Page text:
Continued from The Train
She woke abruptly at 5:30 to watch the first streaks of light brighten the landscape as it flew by. The land was flat now. In Chicago she changed trains. Miles of flat open land stretched out like an ocean. A huge bridge spanned the Mississippi River; a milestone that signaled that she was now officially in the West. Iowa was one big corn field. The train chugged steadily through miles and miles of open prairie headed ever onward toward the Rockies. While other passengers snoozed through the unending drabness of the scenery, Yry was enraptured by the vastness of it all. As far as the eye could see endless prairie reached toward an endless blue sky, broken only by the occasional farm or by sporadic puffs of clouds. She recalled stories she’d read about the Indians hunting buffalo. Now that she saw the immensity of the land firsthand, she marveled at the courage and resourcefulness of the pioneers in their wagon trains. Little seizures of grief pierced her heart occasionally, but overall she was buoyed by the realization of a dream come true.
She recognized her parent’s blatant maneuvering, and to be honest, she loved them for it. What better way to get over a rotten relationship than by a new adventure? She’d dreamed of going west ever since her wild romps in the woods of New Rochelle with Philip. Now with her life teetering on the edge of a dark abyss, the unexpected opportunity to live in Wyoming was the door to a new and better life, a lifeline to recover her broken heart and disheveled pride.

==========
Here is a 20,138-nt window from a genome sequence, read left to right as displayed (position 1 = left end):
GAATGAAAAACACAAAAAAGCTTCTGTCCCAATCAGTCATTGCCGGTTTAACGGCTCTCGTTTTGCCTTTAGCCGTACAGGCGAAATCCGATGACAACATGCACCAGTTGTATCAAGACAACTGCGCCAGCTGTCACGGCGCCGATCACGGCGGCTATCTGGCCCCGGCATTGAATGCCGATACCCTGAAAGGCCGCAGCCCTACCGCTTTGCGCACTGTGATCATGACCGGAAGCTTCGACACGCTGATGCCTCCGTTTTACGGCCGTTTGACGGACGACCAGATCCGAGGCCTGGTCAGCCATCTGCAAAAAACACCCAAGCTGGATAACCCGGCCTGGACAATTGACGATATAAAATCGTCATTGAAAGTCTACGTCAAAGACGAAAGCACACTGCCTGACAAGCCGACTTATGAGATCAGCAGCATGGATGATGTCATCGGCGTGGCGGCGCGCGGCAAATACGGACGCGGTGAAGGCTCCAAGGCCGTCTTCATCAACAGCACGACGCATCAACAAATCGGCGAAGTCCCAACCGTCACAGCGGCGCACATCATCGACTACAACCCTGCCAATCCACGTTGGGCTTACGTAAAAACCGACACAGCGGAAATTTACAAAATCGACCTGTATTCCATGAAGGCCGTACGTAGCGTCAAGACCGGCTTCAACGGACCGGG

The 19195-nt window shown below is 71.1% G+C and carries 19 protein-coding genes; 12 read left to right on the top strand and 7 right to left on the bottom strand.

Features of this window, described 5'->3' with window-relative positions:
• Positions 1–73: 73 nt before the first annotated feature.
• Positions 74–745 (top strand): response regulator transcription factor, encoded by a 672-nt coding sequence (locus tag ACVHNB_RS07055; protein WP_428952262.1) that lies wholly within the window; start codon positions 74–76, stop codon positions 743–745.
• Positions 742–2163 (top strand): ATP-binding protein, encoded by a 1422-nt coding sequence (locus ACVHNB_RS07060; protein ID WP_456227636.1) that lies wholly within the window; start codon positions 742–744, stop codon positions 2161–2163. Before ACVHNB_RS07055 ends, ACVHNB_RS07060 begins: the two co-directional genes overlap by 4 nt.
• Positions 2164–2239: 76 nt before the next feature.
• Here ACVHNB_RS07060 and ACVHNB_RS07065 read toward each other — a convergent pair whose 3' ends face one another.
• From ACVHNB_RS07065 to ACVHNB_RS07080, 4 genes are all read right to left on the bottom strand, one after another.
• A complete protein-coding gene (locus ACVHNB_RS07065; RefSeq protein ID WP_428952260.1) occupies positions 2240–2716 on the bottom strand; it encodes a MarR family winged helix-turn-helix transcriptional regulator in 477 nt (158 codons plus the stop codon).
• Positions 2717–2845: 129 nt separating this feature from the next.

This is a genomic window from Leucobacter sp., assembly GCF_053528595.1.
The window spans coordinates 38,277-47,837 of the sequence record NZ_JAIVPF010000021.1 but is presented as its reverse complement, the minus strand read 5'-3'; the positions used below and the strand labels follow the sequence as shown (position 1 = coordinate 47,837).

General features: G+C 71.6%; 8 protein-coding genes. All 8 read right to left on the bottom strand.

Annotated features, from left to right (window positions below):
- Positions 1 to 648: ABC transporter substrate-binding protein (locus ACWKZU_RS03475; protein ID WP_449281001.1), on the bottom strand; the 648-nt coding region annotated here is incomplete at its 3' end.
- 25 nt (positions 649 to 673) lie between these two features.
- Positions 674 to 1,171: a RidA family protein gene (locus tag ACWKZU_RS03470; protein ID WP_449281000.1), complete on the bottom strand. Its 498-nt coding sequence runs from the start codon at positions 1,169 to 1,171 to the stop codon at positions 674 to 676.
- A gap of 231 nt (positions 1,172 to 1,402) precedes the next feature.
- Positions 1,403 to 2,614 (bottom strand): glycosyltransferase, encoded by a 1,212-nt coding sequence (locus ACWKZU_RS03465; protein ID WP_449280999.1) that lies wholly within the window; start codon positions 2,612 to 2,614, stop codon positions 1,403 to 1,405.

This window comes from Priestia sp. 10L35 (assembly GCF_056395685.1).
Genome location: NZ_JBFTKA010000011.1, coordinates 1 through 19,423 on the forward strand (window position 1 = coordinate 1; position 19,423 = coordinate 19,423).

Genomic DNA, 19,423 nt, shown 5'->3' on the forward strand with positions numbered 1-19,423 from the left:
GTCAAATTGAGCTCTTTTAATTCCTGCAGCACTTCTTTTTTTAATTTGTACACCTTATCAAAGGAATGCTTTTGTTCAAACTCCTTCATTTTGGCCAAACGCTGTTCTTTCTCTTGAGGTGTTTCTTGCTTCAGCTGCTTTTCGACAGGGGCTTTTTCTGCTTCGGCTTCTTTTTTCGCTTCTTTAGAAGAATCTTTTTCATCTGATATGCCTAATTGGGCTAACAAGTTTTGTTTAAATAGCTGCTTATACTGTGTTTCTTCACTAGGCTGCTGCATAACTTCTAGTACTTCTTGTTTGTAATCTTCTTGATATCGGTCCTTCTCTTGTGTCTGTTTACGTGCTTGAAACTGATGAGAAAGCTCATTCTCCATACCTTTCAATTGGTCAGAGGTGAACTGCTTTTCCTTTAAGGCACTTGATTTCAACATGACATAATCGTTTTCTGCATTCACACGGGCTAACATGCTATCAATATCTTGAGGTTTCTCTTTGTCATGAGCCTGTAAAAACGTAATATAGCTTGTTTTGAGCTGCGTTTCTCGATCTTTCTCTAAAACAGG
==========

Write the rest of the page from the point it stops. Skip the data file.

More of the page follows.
The train pulled into Lincoln, Nebraska late at night. Yry killed time and stretched her legs by strolling about the station as she waited for her next connection. The eastern horizon was beginning to take shape in the dawn sky when she boarded the next train and located an empty seat by the window. As the train pulled out, she kept her nose pressed to the glass like a dog drinking in the sights from an open car window.
Eventually she had to acknowledge the young soldier parked on the aisle seat beside her. The sight of his uniform jumbled her feelings. On the one hand, she violently opposed the war. But on the other hand, she recognized that this young man, like so many just like him, probably grasped at the glorious possibilities advertised by clever recruiters. My God, that sweet baby face barely needs a razor! She wondered how much he understood about the politics of war. He probably bought into the “duty and honor to country” bit hook, line, and sinker. He smiled shyly at her and fumbled with the ridiculous little cloth cap in his hand.
“Hello,” she replied, determined to ignore his loneliness. For self-defense she pulled out a copy of My Life on the Range from her satchel. Her eyes danced between the text and the window, with quick furtive glances toward her seat partner.
After about an hour, the young man cleared his throat and leaned her way. “Excuse me, Ma’am, but I’m headin’ fer the dinin’ car fer breakfast. Could I bring ya sumthin?”
“Oh noooo, thanks…I have an apple here in my bag, … but thank you for offering.”
He tipped his head and rose to leave, “No problem, ya sure now? How bout some juice or coffee?”
“Well, yes, coffee sound nice. If it wouldn’t be any trouble. Thank you.”
He smiled broadly and strode off in the direction of the dining car and observation deck.